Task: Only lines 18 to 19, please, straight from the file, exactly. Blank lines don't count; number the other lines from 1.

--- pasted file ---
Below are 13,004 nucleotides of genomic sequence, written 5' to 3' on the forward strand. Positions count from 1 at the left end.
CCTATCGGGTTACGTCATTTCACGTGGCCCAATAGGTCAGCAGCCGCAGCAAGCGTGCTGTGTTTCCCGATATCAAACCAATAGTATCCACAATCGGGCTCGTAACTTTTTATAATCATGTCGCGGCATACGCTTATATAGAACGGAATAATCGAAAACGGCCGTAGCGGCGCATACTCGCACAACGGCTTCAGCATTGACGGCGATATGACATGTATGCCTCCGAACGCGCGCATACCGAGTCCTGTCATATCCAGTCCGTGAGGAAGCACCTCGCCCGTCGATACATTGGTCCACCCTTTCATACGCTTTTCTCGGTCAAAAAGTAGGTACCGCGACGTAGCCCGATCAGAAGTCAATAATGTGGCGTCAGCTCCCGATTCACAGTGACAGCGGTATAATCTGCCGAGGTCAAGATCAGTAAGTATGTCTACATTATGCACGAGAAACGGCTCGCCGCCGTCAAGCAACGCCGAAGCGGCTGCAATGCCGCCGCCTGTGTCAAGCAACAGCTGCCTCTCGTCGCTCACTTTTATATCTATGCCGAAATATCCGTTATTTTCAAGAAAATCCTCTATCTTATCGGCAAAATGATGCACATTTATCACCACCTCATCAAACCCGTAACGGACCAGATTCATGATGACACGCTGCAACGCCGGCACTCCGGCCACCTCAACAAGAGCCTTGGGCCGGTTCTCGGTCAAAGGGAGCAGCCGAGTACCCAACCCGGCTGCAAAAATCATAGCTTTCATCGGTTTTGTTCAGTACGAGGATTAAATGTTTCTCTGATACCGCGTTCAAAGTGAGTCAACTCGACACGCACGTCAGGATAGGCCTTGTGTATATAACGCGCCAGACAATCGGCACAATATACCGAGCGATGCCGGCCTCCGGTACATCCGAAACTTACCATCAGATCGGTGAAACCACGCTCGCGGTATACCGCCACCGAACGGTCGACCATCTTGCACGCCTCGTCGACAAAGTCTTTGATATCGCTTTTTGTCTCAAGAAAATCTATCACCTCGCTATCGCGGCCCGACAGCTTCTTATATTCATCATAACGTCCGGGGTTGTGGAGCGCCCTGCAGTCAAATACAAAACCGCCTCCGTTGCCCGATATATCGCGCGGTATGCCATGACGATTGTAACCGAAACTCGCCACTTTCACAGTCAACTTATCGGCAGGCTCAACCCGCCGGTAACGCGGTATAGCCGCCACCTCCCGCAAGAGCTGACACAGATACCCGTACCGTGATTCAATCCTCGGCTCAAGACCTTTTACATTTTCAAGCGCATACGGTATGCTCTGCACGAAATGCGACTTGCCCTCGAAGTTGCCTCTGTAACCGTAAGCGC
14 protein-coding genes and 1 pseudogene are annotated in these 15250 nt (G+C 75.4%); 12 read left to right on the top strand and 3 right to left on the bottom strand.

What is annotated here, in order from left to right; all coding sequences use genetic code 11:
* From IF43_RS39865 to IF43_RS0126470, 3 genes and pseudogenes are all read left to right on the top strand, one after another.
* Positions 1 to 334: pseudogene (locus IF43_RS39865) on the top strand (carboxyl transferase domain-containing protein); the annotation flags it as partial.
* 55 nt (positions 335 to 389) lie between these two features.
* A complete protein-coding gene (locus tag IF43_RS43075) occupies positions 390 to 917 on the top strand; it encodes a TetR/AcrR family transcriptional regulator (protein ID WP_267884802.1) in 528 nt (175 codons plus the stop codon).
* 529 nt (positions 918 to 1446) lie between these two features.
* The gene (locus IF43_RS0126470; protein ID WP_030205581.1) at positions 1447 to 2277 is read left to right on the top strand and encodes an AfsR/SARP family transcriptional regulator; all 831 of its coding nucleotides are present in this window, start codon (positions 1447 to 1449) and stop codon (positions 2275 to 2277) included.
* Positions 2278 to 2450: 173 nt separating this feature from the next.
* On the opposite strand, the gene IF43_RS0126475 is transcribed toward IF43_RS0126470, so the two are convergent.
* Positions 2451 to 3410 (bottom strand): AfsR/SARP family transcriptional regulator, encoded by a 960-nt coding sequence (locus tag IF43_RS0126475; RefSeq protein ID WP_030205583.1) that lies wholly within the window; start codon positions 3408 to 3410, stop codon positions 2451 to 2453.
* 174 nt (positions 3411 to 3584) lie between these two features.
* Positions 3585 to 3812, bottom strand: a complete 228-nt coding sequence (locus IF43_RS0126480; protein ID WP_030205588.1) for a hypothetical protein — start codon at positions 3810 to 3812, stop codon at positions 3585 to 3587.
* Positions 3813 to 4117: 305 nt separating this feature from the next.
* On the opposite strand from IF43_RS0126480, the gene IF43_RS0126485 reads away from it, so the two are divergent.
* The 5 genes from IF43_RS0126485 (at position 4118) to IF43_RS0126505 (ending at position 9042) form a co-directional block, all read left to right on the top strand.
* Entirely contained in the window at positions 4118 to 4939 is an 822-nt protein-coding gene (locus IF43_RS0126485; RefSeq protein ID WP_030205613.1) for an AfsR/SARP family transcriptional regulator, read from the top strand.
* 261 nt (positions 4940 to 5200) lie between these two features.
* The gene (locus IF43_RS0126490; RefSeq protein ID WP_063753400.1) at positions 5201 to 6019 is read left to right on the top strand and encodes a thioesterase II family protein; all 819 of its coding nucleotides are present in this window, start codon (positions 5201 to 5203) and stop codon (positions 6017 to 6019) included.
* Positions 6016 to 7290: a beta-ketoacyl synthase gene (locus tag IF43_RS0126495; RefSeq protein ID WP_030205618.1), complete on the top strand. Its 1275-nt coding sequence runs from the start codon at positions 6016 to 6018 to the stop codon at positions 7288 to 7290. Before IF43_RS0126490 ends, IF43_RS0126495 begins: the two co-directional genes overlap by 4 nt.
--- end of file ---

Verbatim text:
* The 5 genes from IF43_RS0126485 (at position 4118) to IF43_RS0126505 (ending at position 9042) form a co-directional block, all read left to right on the top strand.
* Entirely contained in the window at positions 4118 to 4939 is an 822-nt protein-coding gene (locus IF43_RS0126485; RefSeq protein ID WP_030205613.1) for an AfsR/SARP family transcriptional regulator, read from the top strand.